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Original Article

JVS. 2017; 2(1): 62-70

Isolation of H5 Highly Pathogenic Avian Influenza Virus from Cattle Egret (Bubulcus ibis) near Affected Broiler Chicken Flocks in Egypt

Moustafa M. El-Shazly, Basem M. Ahmed, Ahmed A. El-Sanousi, Youssef I. Youssef.

Background: The role of free living birds in the spread and epidemiology of H5N1 Highly pathogenic avian influenza is often neglected. Cattle egret is one of the free-living birds that is often present near commercial chicken farms with a possibility of catching avian viral infections specially H5N1 AIV; this is augmented by broken biosecurity which is often in small and medium sized poultry production facilities. This study investigates the possible isolation of H5N1 AIV from cattle egrets in the spread and epidemiology and to try virus isolation if possible.
Methods: rapid test strip for detecting avian influenza antigen was used to test 15 tracheal pool samples collected from 15 commercial broiler flocks showing rapid increase in mortality, respiratory and enteric manifestation in Desouk and Qallin, Kafr-elshiekh Province, Egypt from 2014 to 2015. Another 60 swab samples (oropharyngeal as well as cloacal swabs) were collected from 30 cattle egrets in the vicinity of these flocks. Trials for isolation of AIV was conducted on collected samples via allantoic sac inoculation in 10 days old specific pathogen free (SPF) embryonated chicken eggs (ECEs) followed by hemagglutination (HA) and hemagglutination inhibition (HI) testing of allantoic fluids using specific polyclonal antisera against AIV H5 and H9 and confirmation by RT-PCR.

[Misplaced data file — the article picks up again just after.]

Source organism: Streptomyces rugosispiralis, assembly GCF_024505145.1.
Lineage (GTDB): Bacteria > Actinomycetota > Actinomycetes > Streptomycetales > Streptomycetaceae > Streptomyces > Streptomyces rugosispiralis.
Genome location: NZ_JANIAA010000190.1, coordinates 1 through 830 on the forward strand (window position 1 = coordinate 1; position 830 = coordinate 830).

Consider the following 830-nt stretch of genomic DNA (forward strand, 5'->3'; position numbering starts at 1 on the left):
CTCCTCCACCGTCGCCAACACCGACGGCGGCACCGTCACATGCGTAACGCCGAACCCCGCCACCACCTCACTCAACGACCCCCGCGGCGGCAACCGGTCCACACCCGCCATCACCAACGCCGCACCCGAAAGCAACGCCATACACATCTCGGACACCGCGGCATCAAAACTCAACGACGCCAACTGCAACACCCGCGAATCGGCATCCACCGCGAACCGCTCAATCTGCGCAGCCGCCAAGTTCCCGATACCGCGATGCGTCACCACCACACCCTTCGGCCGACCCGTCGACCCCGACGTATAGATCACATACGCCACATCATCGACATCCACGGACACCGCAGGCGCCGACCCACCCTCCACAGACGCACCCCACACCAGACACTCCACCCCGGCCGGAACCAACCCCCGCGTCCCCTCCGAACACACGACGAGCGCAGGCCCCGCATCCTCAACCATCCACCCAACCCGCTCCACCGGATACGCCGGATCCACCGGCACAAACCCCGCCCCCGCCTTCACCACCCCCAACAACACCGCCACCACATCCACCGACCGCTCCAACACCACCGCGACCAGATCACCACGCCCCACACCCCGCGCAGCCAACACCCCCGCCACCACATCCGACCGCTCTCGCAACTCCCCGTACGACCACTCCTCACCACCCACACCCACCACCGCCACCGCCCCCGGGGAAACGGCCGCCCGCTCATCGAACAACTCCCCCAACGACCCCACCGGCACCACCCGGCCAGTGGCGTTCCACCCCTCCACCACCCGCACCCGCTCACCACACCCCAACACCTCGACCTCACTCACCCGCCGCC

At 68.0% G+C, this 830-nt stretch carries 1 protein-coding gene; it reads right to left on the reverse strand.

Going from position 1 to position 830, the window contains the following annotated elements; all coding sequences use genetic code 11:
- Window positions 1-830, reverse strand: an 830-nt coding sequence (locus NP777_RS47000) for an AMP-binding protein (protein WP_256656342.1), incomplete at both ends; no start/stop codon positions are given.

Results: The rapid field test revealed detection of AIV in one broiler flock (6.67 %). Isolation revealed 2/15 (13.3 %) AIV H5 isolates from broiler chicken flock samples, whereas 1/60 (1.67 %) AIV H5 isolate from cattle egret samples. Two positive AIV H5 (cattle egret isolate and one broiler chicken isolate) were selected for partial sequencing of HA. Phylogenetic analysis, that revealed clustering with Egyptian highly pathogenic avian influenza virus isolates from 2011-2015 in clade Sequences were submitted to NCBI GenBank with accession numbers KT454807 for chicken H5 sequence and KT454808 for cattle egret H5 sequence.
Conclusion: Isolation of HPAIV H5 from cattle egret shed the light on the possible epidemiological role of this resident wild bird in transmission of AIV to susceptible chicken. Further detailed analysis is required to detect the complete antigenic/ genetic characteristics of cattle egret H5 influenza isolate.

Key words: broiler chickens, cattle egret, Egypt, Highly Pathogenic Avian influenza virus, HI, RT-PCR, Egypt.

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